What is Additive Comparison?
As students progress through higher classes, many new concepts are introduced to them. In mathematics, children may start solving word problems, which get more and more challenging in higher grades. These word problems are of two types: additive and multiplicative.
In this article, we will study about additive comparison word problems in detail.
Additive Comparison Definition
The additive comparison includes word problems that compare two amounts by asking or telling how much more (or less) is one amount than the other. To solve additive comparison problems, students need to first form an equation in terms of variables such as ‘x’ and ‘y’.
Additive Comparison Word Problems
Two verbal statements are used in additive comparison problems such as ‘how much more? ‘x more’, ‘how much less?’, ‘x less’, etc. Remember that the identifying feature of additive comparison is that it usually includes words like ‘more’ and ‘less’.
Here is an example of an additive comparison statement.
Preeti has 6 chocolates. Inayat has 4 more than her. How many chocolates does Inayat have?
Example 1: John has 18 pencils. Peter has 5 less than him. How many pencils does Peter have?
Solution: Number of pencils John has = 18.
Now, according to the question, Peter has 5 pencils less than John.
So, the number of pencils that Peter has = 5 pencils less than John = 18 − 5 = 13.
Therefore, Peter has 13 pencils.
Example 2: Sylvia has eight apples. Bill has twelve apples. How many more apples does Bill have than Sylvia?
Solution: Number of apples Sylvia has = 8
Number of apples Bill has = 12
So, the number of apples Bill has more than Sylvia = 12 − 8 = 4
Therefore, Bill has 4 more apples than Sylvia.
Thus, additive comparison only compares two values, generally by using the words ‘more’ and ‘less’. Once students are able to form equations from the statements, they can solve any question of additive comparison quite easily.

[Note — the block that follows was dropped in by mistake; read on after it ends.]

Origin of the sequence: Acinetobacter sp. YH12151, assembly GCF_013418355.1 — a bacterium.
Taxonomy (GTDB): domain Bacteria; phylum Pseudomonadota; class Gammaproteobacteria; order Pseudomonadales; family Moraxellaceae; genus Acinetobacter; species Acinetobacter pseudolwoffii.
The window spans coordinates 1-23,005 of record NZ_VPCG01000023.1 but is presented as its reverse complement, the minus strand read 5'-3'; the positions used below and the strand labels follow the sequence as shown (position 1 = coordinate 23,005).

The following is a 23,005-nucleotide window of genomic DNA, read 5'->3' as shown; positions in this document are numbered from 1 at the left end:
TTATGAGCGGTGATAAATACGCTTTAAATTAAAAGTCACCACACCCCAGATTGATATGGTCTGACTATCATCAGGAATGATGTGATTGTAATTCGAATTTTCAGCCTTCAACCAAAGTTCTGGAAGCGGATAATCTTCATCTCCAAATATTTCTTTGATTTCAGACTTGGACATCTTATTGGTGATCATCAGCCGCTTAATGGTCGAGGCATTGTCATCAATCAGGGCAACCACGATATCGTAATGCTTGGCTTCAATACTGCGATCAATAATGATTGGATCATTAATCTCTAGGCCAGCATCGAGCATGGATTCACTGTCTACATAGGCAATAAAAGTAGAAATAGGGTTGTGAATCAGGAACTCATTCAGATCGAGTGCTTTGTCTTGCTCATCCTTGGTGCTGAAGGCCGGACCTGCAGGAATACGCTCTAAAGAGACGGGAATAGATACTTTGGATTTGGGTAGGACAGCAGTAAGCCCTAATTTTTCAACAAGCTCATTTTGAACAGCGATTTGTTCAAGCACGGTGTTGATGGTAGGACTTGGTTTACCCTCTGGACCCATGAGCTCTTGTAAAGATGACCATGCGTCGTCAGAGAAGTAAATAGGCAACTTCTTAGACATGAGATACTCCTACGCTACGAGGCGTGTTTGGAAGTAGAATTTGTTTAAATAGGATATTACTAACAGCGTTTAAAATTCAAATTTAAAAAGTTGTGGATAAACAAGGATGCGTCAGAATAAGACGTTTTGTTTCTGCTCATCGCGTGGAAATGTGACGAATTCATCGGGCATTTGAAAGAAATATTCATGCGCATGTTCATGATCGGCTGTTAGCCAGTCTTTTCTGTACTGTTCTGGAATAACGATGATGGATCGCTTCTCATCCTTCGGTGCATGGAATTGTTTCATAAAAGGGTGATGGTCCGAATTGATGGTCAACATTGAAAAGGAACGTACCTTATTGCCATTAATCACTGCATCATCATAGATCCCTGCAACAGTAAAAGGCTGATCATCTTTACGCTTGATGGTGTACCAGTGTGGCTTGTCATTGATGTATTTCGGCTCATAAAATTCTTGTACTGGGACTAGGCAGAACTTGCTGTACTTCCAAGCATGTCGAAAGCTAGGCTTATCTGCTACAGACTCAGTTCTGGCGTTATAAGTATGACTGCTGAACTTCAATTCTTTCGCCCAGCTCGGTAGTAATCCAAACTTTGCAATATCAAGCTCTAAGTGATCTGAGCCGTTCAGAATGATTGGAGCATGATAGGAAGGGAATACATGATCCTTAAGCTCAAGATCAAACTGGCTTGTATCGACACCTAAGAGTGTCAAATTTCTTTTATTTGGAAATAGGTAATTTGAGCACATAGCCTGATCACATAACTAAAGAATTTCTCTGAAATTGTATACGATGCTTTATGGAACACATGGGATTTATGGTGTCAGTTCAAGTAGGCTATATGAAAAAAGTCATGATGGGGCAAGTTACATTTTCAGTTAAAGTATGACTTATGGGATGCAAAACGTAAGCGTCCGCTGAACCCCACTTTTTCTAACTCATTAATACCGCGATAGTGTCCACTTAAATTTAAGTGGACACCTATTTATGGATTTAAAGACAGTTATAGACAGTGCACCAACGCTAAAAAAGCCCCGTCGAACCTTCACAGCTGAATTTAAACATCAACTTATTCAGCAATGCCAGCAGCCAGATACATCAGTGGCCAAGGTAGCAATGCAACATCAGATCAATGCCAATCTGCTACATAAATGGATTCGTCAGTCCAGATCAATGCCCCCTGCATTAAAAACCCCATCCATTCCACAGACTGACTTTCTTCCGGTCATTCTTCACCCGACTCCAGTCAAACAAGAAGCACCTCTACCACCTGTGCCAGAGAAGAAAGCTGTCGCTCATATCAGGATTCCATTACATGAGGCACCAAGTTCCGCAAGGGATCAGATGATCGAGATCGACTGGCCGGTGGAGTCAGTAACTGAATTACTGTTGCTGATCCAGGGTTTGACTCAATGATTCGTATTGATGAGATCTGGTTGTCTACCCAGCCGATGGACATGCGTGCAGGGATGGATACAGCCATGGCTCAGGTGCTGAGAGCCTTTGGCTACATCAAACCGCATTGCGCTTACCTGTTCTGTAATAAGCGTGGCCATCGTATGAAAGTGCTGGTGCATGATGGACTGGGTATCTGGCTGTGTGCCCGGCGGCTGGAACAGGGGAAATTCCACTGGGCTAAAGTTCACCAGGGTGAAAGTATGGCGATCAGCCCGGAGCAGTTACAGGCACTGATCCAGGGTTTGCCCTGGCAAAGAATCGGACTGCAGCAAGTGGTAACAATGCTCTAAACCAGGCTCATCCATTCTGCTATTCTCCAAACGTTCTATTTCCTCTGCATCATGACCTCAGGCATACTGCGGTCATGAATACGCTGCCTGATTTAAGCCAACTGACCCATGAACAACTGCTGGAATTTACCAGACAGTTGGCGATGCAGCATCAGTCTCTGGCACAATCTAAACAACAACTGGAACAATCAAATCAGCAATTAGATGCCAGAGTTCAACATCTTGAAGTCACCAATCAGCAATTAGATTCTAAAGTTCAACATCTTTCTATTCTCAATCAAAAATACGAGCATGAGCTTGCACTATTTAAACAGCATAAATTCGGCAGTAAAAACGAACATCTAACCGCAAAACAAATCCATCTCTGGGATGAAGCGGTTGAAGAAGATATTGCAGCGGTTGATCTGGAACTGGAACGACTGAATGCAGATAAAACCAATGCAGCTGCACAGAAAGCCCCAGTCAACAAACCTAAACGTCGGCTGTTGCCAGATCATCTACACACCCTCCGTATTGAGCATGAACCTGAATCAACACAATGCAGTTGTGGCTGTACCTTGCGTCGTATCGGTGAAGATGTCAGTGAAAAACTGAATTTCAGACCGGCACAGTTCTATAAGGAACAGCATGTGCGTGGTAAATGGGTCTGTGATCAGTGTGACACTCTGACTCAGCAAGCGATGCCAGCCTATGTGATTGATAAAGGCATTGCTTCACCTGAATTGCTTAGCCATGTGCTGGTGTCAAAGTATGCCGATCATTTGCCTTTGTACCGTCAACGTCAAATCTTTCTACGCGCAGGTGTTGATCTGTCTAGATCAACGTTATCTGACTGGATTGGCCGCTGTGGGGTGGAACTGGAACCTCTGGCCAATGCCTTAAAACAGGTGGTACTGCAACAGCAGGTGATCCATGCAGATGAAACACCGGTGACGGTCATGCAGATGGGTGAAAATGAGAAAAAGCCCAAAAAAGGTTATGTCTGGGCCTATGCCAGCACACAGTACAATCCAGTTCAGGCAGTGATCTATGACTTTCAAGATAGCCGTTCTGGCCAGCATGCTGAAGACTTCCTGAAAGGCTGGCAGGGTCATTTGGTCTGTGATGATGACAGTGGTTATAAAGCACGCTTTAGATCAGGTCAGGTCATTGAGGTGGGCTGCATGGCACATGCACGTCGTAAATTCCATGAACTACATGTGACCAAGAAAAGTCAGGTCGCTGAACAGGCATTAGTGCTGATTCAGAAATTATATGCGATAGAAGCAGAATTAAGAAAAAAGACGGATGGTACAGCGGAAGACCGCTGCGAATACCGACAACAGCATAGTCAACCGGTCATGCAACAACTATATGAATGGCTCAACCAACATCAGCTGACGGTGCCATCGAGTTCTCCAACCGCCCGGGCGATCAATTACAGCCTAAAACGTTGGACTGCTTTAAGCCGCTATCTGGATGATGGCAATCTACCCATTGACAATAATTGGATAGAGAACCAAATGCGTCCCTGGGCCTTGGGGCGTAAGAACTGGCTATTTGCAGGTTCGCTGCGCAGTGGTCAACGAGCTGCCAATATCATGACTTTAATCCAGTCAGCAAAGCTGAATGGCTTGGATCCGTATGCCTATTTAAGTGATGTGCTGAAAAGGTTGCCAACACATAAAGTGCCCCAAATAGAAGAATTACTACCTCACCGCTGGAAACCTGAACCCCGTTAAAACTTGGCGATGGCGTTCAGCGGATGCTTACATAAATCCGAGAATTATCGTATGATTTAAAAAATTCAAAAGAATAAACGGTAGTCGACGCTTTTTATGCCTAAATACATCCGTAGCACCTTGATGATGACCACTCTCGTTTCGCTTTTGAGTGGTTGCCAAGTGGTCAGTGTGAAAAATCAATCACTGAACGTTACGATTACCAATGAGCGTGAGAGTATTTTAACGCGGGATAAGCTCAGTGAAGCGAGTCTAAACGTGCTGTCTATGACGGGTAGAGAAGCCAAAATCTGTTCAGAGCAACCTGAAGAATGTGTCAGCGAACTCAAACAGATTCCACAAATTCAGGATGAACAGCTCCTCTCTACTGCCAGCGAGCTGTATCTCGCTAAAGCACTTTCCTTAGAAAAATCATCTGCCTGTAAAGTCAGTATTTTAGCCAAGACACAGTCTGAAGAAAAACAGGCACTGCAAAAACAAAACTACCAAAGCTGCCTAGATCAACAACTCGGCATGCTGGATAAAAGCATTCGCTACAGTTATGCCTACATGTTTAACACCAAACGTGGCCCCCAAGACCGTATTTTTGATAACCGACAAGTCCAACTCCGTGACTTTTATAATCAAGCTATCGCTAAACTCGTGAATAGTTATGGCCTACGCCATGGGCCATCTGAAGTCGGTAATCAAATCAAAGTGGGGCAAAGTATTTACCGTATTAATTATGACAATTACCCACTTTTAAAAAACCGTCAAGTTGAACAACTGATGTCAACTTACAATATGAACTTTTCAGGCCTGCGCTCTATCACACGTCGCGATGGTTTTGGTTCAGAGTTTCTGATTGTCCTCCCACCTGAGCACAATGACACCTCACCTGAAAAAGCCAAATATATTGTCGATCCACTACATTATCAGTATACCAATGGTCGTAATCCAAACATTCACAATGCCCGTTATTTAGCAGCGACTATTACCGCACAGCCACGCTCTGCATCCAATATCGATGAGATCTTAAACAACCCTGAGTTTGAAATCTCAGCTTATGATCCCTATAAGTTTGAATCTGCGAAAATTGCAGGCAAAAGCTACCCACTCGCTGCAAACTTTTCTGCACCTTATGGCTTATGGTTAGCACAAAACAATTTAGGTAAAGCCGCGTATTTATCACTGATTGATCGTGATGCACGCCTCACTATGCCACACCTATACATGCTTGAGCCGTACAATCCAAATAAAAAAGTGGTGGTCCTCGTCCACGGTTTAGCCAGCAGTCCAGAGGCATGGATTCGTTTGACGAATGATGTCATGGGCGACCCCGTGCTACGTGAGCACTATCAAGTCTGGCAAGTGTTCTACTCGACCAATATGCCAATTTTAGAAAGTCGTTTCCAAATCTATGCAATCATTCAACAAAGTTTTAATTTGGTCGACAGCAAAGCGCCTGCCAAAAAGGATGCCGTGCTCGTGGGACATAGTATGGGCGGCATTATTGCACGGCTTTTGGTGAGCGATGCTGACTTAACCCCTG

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FAQs on Additive Comparison – Definition with Solved Examples
1. What is the difference between additive comparison and multiplicative comparison?
Students can easily distinguish between the two types:
The additive comparison focuses on comparing two quantities by highlighting the difference between them using the words more or less. You can ask the question, "How many more?" or "How much less?"
Multiplicative comparison, on the other hand, focuses on comparing two quantities by telling how much one quantity is the specified number of times larger or smaller than the other. You can ask the question, "How many times as much?" or "How many times as many?"
2. What is the significance of teaching additive comparison?
Word problems on additive comparison are not only relevant to students for passing Maths exams but are also important in daily lives as well. A good understanding of the concept will enable children to do calculations in real-life situations easily. They will be able to quickly form an equation in their minds upon hearing any statement that requires kids to find the quantity of a thing; for example, supermarkets will provide the best practice of comparison statements to students.